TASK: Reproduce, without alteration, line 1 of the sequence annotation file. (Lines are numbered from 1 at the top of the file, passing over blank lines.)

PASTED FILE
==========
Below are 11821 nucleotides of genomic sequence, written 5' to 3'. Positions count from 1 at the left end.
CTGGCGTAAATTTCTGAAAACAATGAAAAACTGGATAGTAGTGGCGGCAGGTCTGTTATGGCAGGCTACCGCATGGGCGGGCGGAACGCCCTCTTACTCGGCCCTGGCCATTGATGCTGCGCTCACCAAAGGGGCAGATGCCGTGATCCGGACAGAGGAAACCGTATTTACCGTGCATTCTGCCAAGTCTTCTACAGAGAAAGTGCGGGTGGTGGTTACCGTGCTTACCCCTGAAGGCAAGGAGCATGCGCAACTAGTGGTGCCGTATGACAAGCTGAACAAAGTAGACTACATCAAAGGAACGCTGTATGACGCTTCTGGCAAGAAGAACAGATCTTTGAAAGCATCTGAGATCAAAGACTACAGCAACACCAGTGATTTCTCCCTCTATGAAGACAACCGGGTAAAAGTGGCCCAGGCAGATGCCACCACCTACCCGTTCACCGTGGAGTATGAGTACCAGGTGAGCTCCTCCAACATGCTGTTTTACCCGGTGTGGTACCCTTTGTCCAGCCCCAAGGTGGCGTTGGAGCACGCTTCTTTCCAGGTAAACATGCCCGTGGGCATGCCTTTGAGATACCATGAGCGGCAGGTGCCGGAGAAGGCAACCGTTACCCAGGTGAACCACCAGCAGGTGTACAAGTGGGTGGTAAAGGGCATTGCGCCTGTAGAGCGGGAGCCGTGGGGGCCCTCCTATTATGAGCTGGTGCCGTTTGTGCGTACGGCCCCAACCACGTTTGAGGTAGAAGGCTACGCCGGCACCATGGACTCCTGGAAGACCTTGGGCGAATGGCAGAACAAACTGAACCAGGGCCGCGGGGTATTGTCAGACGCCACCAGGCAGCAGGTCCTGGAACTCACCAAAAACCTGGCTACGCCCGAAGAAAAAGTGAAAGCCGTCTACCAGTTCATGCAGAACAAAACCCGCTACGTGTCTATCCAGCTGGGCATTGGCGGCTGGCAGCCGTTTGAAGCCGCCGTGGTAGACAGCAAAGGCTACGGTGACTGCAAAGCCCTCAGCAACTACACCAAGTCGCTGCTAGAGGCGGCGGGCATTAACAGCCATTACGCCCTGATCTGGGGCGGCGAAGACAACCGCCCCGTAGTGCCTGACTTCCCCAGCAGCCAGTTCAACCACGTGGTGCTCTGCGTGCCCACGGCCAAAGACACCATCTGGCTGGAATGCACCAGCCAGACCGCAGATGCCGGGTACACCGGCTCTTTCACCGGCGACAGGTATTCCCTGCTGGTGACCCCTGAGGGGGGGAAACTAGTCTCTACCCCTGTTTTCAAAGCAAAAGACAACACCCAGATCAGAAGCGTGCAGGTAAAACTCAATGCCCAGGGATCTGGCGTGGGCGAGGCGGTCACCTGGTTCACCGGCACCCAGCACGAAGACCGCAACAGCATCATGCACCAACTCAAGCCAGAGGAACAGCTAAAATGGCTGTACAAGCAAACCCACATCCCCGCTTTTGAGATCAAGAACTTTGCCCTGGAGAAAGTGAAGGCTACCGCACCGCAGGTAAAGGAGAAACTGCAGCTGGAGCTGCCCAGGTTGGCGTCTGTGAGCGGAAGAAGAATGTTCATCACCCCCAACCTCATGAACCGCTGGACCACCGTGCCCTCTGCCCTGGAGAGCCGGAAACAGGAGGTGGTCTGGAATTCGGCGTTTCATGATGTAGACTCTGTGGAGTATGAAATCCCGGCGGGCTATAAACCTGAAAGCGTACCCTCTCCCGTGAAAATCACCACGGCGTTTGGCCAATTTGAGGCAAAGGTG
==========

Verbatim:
Below are 11821 nucleotides of genomic sequence, written 5' to 3'. Positions count from 1 at the left end.